In recent years, as does the BLM here, federal agencies have increasingly relied on Chevron deference to stretch the outer limits of its “delegated” statutory authority by revising and reshaping legislation. See Caring Hearts Personal Home Servs., Inc. v. Burwell, —F.3d —, No. 14-3243, 2016 WL 3064870, at *1 (10th Cir. May 31, 2016). However, Chevron involved a challenge to an agency construction of a specific statutory provision where the agency had clearly been granted regulatory authority over the activity in question. Chevron, 467 U.S. at 839-40, 866. This case stands in contrast — Congress has not directed the BLM to enact regulations governing hydraulic fracturing. Indeed, Congress has expressly removed federal agency authority to regulate the activity, making its intent clear. If this Court were to accept Respondents’ and Intervenor Respondents’ argument, there would be no limit to the scope or extent of Congressionally delegated authority BLM has, regardless of topic or subject matter.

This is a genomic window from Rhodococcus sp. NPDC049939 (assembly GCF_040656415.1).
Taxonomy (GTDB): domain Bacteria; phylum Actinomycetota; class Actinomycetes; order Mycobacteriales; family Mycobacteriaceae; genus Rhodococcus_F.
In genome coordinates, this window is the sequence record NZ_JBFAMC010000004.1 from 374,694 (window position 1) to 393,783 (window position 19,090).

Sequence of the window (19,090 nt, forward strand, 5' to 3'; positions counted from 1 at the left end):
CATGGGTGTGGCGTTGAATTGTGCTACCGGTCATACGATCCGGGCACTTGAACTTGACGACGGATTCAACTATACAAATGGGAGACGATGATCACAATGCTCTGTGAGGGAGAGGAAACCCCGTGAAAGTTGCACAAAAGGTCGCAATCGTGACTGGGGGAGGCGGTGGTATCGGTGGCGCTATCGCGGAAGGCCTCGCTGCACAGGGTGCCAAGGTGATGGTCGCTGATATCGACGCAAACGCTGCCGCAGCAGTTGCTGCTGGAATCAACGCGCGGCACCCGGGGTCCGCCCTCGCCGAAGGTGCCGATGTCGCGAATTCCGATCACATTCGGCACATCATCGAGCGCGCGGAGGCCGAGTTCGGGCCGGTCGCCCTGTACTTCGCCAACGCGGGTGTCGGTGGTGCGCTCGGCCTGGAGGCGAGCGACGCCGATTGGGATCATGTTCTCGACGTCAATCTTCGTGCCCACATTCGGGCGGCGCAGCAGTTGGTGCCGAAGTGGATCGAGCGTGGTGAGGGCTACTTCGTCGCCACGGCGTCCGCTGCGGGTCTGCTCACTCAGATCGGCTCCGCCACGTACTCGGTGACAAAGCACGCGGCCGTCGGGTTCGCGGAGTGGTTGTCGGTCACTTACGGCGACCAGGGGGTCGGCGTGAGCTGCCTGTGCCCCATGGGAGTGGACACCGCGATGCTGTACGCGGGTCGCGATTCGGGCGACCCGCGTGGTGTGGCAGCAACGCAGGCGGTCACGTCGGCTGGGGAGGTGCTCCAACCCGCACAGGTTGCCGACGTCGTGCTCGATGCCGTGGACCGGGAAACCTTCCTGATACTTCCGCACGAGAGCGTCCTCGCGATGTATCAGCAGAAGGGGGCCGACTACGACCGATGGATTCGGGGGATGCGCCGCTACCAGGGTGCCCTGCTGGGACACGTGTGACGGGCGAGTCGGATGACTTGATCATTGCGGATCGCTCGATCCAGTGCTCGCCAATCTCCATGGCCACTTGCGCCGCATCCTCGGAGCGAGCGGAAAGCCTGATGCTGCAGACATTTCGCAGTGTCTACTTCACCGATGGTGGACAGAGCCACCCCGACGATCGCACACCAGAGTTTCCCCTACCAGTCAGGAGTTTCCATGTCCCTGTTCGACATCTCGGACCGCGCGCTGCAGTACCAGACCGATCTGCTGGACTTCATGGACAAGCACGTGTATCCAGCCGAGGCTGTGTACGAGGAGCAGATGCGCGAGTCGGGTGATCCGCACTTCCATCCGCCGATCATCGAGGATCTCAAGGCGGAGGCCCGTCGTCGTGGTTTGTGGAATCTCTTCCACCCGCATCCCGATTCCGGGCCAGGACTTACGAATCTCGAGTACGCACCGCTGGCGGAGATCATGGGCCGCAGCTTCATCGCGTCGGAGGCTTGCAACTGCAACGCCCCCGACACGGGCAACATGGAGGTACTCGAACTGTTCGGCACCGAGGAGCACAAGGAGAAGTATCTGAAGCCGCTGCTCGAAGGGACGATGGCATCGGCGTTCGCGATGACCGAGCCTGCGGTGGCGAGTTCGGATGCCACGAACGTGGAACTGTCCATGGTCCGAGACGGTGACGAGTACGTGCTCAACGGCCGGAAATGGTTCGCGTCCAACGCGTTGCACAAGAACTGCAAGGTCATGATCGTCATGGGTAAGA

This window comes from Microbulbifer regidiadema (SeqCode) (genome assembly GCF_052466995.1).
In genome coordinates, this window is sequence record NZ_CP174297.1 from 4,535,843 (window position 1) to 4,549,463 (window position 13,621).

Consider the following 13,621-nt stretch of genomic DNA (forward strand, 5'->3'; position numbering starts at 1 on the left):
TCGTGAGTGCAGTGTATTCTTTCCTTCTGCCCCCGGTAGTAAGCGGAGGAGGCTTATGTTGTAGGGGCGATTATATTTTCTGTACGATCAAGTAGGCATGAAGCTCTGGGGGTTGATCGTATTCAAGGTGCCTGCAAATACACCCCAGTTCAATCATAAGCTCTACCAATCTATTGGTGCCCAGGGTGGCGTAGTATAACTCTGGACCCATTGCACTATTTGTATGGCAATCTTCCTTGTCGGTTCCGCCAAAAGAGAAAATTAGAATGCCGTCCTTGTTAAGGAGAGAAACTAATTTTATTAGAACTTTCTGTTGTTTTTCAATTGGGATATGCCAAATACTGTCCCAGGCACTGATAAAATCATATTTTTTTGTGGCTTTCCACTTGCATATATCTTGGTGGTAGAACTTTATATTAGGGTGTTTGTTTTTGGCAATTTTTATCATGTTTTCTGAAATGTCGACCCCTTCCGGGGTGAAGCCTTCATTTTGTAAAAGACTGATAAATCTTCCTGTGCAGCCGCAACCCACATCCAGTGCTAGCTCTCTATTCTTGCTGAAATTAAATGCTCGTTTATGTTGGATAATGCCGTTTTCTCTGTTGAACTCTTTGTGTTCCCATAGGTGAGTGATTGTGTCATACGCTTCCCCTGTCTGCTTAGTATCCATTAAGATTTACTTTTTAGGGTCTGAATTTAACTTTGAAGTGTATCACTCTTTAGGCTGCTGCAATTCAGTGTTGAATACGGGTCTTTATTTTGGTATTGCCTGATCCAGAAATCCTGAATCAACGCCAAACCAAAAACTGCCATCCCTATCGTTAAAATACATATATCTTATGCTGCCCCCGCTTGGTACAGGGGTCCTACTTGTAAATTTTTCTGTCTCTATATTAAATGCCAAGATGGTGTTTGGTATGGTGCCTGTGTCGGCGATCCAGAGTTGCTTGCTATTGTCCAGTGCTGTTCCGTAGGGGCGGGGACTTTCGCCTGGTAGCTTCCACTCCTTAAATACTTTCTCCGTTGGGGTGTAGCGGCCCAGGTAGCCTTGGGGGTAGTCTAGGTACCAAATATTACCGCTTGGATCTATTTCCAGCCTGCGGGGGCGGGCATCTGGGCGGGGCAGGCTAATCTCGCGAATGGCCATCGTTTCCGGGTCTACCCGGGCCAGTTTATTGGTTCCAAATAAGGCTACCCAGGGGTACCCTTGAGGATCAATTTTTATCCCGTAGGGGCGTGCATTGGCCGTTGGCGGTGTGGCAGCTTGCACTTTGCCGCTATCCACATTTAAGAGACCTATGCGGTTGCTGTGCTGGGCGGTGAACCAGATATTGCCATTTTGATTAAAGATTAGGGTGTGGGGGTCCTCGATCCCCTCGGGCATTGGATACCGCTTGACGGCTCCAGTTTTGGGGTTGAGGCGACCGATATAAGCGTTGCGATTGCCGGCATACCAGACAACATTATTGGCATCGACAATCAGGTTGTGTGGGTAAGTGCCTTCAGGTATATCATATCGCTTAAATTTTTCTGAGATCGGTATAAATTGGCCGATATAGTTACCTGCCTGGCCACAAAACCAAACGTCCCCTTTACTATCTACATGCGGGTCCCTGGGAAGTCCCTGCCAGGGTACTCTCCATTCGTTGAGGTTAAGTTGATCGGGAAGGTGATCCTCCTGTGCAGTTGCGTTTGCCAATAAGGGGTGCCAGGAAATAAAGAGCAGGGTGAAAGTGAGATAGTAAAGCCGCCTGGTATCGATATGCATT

“[N]o matter how important, conspicuous, and controversial the issue, … an administrative agency’s power to regulate in the public interest must always be grounded in a valid grant of authority from Congress.” Brown & Williamson, 529 U.S. at 161. Having explicitly removed the only source of specific federal agency authority over fracking, it defies common sense for the BLM to argue that Congress intended to allow it to regulate the same activity under a general statute that says nothing about hydraulic fracturing. Despite the lack of authority, the BLM persisted in its rulemaking efforts. Comments made by the EPA itself suggest that the Fracking Rule is an attempt to resurrect EPA’s pre-2005 EP Act authority (see DOI AR 0103278_002-3); that is, the BLM is attempting to regulate hydraulic fracturing as underground injection wells in a manner that the EPA would have done under the SDWA absent the 2005 EP Act. The BLM has attempted an end-run around the 2005 EP Act; however, regulation of an activity must be by Congressional authority, not administrative fiat. The Court finds the intent of Congress is clear, so that is the end of the matter; “for the court, as well as the agency, must give effect to the unambiguously expressed intent of Congress.” Chevron, 467 U.S. at 842-43.

The opinion concludes: